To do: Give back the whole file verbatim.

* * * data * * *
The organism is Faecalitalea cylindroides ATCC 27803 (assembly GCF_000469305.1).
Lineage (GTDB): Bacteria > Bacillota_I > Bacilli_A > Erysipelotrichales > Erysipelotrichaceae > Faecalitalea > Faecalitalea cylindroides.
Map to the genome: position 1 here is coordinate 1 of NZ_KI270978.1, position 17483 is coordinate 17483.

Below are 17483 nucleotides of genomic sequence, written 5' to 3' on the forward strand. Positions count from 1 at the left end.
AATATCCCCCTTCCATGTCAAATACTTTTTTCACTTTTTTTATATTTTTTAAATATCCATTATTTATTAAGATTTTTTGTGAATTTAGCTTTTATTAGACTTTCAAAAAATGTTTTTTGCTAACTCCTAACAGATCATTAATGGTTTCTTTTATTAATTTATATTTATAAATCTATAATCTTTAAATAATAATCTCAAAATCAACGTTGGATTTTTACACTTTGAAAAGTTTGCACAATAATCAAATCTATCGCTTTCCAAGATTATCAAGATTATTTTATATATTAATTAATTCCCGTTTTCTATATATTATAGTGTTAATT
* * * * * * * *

The organism is Faecalitalea cylindroides ATCC 27803 (assembly GCF_000469305.1).
Lineage (GTDB): Bacteria > Bacillota_I > Bacilli_A > Erysipelotrichales > Erysipelotrichaceae > Faecalitalea > Faecalitalea cylindroides.
Map to the genome: position 1 here is coordinate 1 of NZ_KI270978.1, position 17483 is coordinate 17483.

Below are 17483 nucleotides of genomic sequence, written 5' to 3' on the forward strand. Positions count from 1 at the left end.
AATATCCCCCTTCCATGTCAAATACTTTTTTCACTTTTTTTATATTTTTTAAATATCCATTATTTATTAAGATTTTTTGTGAATTTAGCTTTTATTAGACTTTCAAAAAATGTTTTTTGCTAACTCCTAACAGATCATTAATGGTTTCTTTTATTAATTTATATTTATAAATCTATAATCTTTAAATAATAATCTCAAAATCAACGTTGGATTTTTACACTTTGAAAAGTTTGCACAATAATCAAATCTATCGCTTTCCAAGATTATCAAGATTATTTTATATATTAATTAATTCCCGTTTTCTATATATTATAGTGTTAATT